Support for taxing and regulating marijuana has climbed above 50% on the West Coast, according to a national poll of 1,053 registered voters. The poll was conducted by Zogby International and was commissioned by California NORML and Oakland's Oaksterdam University.
On the East Coast, 48% supported legalizing marijuana. In the south and central US, support fell to 37%. Overall, 44% of respondents nationwide agreed that pot should be taxed and regulated.
That's roughly in line with a CBS/New York Times poll earlier this month that found 41% of Americans favored legalizing marijuana, up from just 27% in 1979. That, said national NORML executive director Allen St. Pierre, is a good thing.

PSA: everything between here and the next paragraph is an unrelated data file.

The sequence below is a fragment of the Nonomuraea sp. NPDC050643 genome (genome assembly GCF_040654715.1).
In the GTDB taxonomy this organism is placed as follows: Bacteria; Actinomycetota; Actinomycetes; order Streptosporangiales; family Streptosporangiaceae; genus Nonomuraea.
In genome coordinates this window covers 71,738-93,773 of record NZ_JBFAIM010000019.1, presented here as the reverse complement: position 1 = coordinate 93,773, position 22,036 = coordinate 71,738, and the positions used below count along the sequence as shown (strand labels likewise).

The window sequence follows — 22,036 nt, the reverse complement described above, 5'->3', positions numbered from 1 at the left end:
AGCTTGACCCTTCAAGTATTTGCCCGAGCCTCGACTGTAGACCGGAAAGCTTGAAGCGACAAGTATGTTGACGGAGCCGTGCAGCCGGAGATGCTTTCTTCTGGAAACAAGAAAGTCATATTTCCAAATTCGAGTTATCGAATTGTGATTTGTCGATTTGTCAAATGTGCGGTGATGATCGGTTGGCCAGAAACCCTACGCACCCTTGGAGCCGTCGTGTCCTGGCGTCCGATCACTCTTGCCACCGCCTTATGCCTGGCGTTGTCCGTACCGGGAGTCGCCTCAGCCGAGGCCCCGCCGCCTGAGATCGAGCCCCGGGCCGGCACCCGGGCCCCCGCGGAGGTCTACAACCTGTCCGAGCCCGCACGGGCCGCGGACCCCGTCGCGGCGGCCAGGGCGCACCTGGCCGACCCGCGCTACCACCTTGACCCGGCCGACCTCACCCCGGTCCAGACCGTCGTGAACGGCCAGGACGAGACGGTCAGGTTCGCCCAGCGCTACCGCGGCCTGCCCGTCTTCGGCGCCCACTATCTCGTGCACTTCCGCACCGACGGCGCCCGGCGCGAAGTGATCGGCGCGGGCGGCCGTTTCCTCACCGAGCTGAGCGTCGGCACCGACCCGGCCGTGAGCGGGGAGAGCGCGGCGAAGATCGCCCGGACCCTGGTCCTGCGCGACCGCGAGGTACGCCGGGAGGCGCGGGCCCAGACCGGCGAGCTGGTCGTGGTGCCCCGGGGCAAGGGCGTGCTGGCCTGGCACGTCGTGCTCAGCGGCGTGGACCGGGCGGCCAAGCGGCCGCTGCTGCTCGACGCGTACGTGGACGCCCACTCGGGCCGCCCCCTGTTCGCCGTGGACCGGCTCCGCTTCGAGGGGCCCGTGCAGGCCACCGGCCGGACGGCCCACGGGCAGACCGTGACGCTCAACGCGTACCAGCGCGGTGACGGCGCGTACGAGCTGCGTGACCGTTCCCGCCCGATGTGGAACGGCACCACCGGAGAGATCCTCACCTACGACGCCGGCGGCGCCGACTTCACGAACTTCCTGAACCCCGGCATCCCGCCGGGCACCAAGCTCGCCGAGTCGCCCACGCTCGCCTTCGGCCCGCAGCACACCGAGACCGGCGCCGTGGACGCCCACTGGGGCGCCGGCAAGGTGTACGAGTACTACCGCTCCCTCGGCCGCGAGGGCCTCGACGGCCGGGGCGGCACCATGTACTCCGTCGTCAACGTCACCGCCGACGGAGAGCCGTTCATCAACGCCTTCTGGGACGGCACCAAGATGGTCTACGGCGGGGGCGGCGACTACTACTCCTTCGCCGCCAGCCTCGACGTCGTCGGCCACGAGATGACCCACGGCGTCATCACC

"Public support for replacing the illicit marijuana market with a legally regulated, controlled market similar to alcohol, complete with age restrictions and quality controls, continues to grow, and appears to have achieved majority support on the West Coast -- where many voters are already familiar with the state-licensed use and, in some cases, sale of medical cannabis," he said.
"As voters and legislators continue to look for alternative ways to raise tax revenue for public services and reduce law enforcement costs in this troubled economy, we expect the public's support for taxing and regulating cannabis to continue to grow -- not just on the West Coast, but nationwide."